Most employers have figured out how to fit tobacco use into their human resource rules, wellness plans and health insurance incentives. But plenty are still working on their policies regarding electronic cigarettes, which deliver flavored nicotine-infused liquid through vapor.
The recent popularity of e-cigarettes has prompted some employers to rewrite their rules, changing the words “tobacco products” to “nicotine products.” Others are going with guidance from the American Lung Association, which considers the devices to be tobacco products. Still others are waiting for the Food and Drug Administration to offer some guidance on the battery-powered devices.
“Out there in the industry, it’s a real mixed bag” regarding e-cigarettes, said Heidi Martin, who manages wellness programs for the Saint Alphonsus Regional Health System. Saint Alphonsus provides wellness services to companies in the Treasure Valley and eastern Oregon, and Martin said employers often ask her how to structure their programs, and which health behaviors to address.
“A lot of companies are looking to us for guidance in this area,” Martin said.
Martin estimated that about half the companies she works with that include tobacco cessation in their wellness policies include e-cigarettes as part of that.
Several Idaho employers, including the state’s two largest hospital systems, Saint Alphonsus and St. Luke’s Health System, are tobacco and e-cigarette free. The University of California system went tobacco and e-cigarette free in January. E-cigarettes have also been banned by the University of South Florida at St. Petersburg, Target, Wal-Mart, CVS Caremark Corp., and the U.S. Air Force, according to the Society for Human Resource Management.
Joanne Graff, a policy analyst for the Central District Health Department in Boise, said the department encourages businesses to include e-cigarettes in their tobacco-free policies.
Graff said many workplaces ban vaping because it’s not known if the vapor that’s exhaled is harmful. “Most worksites want to assure that they are protecting their employees,” she said.
The problem is that employers have had little scientific information to rely on as they decide whether to treat the devices as they do tobacco products.
“It’s just simply not recognized any differently by the FDA yet,” said Paula Andersen, a Kentucky-based consultant for the global human resource consulting group Buck Consultants. She said most of the clients she works with include e-cigarettes in their anti-tobacco policies. “There’s just no regulations around it. It’s really unknown.”
The FDA is taking comments from the public this summer on a proposal that would have it regulate e-cigarettes as it does traditional tobacco products such as cigarettes and smokeless tobacco. It’s not known when it will issue final rules. If the FDA does regulate the devices, it will undertake research on their use and safety, so there will be no quick answers.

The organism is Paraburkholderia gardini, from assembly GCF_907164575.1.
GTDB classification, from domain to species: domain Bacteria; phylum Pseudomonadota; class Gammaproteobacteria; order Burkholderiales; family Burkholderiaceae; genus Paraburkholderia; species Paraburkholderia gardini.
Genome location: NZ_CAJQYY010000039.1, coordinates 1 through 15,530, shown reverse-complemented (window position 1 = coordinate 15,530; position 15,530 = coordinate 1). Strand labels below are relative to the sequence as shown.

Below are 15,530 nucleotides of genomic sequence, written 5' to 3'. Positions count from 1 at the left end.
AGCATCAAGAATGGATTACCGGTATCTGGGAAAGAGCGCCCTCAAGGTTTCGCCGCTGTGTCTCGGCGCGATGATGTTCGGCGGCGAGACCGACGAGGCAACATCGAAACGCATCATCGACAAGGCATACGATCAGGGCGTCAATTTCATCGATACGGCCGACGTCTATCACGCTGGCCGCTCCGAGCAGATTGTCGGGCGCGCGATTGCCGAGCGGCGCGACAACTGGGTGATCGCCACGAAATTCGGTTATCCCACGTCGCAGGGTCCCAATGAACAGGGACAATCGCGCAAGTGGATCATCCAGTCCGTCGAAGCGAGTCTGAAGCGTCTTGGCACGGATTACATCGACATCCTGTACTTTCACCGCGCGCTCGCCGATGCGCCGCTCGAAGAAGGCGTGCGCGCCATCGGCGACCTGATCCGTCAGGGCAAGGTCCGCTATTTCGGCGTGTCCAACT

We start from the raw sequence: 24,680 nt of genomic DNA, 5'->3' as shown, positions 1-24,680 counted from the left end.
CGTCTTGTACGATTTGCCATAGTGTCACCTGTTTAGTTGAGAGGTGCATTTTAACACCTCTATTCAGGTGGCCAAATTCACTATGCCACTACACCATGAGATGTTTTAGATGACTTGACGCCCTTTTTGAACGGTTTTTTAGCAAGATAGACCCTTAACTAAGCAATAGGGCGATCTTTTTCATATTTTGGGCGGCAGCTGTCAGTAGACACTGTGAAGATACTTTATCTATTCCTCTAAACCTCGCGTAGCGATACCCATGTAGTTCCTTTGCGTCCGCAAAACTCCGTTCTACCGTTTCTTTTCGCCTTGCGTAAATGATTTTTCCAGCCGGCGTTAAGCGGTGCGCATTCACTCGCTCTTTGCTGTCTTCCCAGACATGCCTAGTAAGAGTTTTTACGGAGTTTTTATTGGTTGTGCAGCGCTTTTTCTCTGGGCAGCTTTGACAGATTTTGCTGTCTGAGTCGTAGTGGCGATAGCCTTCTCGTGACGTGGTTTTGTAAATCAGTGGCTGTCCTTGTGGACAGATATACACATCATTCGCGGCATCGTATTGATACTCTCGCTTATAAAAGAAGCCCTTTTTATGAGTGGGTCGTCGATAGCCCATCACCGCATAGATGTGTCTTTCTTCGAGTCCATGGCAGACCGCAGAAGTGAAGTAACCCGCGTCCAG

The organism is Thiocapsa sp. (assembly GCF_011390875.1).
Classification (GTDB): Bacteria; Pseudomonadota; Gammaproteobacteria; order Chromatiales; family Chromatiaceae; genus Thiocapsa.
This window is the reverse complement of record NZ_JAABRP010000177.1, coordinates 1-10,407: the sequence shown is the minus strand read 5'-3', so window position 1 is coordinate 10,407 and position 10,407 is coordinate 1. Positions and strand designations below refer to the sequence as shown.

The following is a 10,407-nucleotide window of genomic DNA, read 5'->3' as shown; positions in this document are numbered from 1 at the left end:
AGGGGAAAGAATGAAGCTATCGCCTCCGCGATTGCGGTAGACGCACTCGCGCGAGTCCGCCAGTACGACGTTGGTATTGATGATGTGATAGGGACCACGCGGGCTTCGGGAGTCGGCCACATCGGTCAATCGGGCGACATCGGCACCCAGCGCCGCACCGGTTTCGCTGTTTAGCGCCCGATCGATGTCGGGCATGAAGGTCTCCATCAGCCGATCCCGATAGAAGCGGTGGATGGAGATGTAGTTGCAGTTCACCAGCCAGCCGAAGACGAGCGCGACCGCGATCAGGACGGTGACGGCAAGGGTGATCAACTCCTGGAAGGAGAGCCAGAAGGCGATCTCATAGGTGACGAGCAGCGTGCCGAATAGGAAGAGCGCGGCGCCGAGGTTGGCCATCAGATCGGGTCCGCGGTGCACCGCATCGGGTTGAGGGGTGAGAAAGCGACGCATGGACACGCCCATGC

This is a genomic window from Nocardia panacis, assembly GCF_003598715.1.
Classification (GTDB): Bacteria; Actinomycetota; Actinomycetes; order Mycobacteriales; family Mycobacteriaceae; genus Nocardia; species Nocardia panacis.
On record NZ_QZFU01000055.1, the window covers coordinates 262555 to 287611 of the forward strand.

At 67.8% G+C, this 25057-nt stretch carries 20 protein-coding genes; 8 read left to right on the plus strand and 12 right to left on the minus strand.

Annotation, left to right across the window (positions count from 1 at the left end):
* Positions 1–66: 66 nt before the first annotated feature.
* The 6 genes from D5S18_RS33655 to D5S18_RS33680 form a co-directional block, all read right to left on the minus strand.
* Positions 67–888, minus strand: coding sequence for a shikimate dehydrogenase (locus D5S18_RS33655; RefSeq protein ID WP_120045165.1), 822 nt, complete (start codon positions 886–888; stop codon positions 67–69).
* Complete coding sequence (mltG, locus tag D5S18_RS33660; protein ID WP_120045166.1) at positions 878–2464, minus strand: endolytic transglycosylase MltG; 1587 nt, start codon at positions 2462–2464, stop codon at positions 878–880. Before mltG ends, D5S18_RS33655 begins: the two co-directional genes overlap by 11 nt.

A lot of money is at stake for the e-cigarette device manufacturers, who say their sales hit $2 billion last year in the United States. E-cigarettes are so popular that traditional tobacco companies are getting into the vapor cigarette business as well.
Meanwhile, along with the regulation, education is happening at workplaces. St. Luke’s, Idaho’s largest employer, started screening employees for nicotine use this year. The results were unexpected, said Terri Landa, the wellness manager for St. Luke’s. Several people who said they didn’t use nicotine tested positive for the drug because of e-cigarette use, Landa said.
“They told me, ‘When I bought that juice, they told me it didn’t have nicotine in it,’” Landa said. “Well, obviously it did.”
Banning all tobacco users isn’t simple
Some employers don’t hire tobacco or nicotine users at all. In Idaho, they include Blue Cross of Idaho, the Ada County Sheriff’s Department, the Central District Health Department, and the Hawley Troxell LLP law firm in Boise.
The Pullman, Wash.-based Schweitzer Engineering, which employs about 900 people in Idaho, put into place several years ago a policy against hiring smokers, but rescinded it last year.
The Schweitzer policy was difficult to maintain as the company grew nationally, said Human Resource Director Stacey Doty. Schweitzer has 3,700 employees worldwide.
“We just decided we weren’t going to ask the question anymore,” Doty said.
Ada County instituted its policy against hiring tobacco users in 2012 but rescinded it late last year because it limited the hiring pool, said spokeswoman Jessica Donald.
“Very qualified applicants were sometimes nicotine users, and nicotine might have been the only factor excluding them,” Donald said. Plus, “some people were quitting just long enough to pass the test to get hired.”
Donald added that Ada County managers were concerned the policy discriminated against tobacco users. According to the American Lung Association, 29 states and Washington, D.C. have laws that treat smokers as a protected class. Idaho isn’t one of them.
The ban is still in place at Hawley Troxell, said Executive Director Susan Olson, who is on the leadership council of the American Lung Association.
“I’d certainly screen out someone who uses e-cigarettes,” Olson said of applicants to the firm, which employs about 100 people in Boise. “We’re self-insured, so we like to keep our employees healthy.”
Saint Alphonsus has no plans to exclude nicotine users from its hiring pool, said spokesman Josh Schlaich. St. Luke’s wellness manager Terri Landa said St. Luke’s has discussed instituting a no-tobacco-users policy. The hospital gives hiring preference to non-tobacco users now. But it’s difficult to block them altogether, Landa said.
“If we were trying to hire a urologist or neonatologist and there were only a few to choose from, sometimes we don’t have the option (of hiring someone who doesn’t use tobacco),” she said. “But we’re discussing it. I kind of think we’ll be there by 2015.”